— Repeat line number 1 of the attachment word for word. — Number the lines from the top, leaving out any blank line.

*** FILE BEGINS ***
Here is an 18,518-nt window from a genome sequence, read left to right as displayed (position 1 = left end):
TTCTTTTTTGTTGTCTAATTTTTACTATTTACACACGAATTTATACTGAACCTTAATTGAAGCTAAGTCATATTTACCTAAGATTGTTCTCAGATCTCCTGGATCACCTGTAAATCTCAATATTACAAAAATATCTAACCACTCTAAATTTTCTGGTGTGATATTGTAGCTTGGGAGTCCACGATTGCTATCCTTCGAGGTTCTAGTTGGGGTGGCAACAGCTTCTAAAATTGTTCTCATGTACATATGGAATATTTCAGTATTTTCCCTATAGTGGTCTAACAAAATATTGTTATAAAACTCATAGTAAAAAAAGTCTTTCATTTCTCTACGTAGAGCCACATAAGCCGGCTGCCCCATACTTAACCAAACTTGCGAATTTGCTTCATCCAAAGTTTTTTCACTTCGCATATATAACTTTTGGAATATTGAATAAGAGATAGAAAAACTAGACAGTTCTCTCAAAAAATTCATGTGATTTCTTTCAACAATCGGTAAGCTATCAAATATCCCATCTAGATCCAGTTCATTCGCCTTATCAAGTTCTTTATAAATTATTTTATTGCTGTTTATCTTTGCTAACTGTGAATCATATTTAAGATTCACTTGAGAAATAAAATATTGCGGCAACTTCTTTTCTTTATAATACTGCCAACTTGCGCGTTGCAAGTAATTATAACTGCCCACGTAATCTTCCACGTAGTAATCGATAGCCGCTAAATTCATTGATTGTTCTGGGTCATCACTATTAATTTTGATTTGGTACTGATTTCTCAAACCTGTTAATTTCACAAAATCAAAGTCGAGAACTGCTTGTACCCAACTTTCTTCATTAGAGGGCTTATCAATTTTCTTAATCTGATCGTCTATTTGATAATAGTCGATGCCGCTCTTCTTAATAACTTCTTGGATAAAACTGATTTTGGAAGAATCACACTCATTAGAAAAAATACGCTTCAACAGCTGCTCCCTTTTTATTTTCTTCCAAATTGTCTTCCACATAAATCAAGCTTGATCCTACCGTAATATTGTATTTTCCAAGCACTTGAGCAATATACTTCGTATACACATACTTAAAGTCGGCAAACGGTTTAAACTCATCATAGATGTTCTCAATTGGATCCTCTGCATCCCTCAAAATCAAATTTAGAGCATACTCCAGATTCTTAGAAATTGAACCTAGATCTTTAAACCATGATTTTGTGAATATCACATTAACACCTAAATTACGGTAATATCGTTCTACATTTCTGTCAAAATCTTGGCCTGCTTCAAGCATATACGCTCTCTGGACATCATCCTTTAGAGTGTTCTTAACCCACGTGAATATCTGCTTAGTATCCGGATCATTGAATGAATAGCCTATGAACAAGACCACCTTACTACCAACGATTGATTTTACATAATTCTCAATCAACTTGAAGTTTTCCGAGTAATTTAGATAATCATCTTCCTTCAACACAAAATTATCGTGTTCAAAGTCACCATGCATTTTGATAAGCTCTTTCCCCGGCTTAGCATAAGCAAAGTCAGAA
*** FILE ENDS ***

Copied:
Here is an 18,518-nt window from a genome sequence, read left to right as displayed (position 1 = left end):